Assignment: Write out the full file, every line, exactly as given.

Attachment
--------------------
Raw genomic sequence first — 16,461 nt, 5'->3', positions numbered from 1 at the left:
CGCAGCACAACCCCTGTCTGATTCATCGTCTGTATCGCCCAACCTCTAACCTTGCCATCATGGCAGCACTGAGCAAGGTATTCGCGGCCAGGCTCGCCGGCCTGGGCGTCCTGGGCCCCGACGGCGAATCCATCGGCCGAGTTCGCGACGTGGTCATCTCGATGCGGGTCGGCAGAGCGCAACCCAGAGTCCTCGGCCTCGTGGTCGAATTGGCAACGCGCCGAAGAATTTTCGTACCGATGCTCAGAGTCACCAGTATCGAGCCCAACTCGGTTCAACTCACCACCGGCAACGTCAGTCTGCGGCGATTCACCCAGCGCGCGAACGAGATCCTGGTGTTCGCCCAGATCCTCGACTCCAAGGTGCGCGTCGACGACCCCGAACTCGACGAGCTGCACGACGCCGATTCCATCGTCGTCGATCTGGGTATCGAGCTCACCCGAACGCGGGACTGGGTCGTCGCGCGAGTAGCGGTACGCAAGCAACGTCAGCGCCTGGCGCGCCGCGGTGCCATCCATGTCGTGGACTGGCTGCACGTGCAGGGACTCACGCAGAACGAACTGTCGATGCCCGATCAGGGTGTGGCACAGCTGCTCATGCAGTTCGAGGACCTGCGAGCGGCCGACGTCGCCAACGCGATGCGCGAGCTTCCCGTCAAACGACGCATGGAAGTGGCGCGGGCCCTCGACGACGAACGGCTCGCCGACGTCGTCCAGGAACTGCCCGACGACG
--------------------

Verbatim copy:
Raw genomic sequence first — 16,461 nt, 5'->3', positions numbered from 1 at the left:
CGCAGCACAACCCCTGTCTGATTCATCGTCTGTATCGCCCAACCTCTAACCTTGCCATCATGGCAGCACTGAGCAAGGTATTCGCGGCCAGGCTCGCCGGCCTGGGCGTCCTGGGCCCCGACGGCGAATCCATCGGCCGAGTTCGCGACGTGGTCATCTCGATGCGGGTCGGCAGAGCGCAACCCAGAGTCCTCGGCCTCGTGGTCGAATTGGCAACGCGCCGAAGAATTTTCGTACCGATGCTCAGAGTCACCAGTATCGAGCCCAACTCGGTTCAACTCACCACCGGCAACGTCAGTCTGCGGCGATTCACCCAGCGCGCGAACGAGATCCTGGTGTTCGCCCAGATCCTCGACTCCAAGGTGCGCGTCGACGACCCCGAACTCGACGAGCTGCACGACGCCGATTCCATCGTCGTCGATCTGGGTATCGAGCTCACCCGAACGCGGGACTGGGTCGTCGCGCGAGTAGCGGTACGCAAGCAACGTCAGCGCCTGGCGCGCCGCGGTGCCATCCATGTCGTGGACTGGCTGCACGTGCAGGGACTCACGCAGAACGAACTGTCGATGCCCGATCAGGGTGTGGCACAGCTGCTCATGCAGTTCGAGGACCTGCGAGCGGCCGACGTCGCCAACGCGATGCGCGAGCTTCCCGTCAAACGACGCATGGAAGTGGCGCGGGCCCTCGACGACGAACGGCTCGCCGACGTCGTCCAGGAACTGCCCGACGACG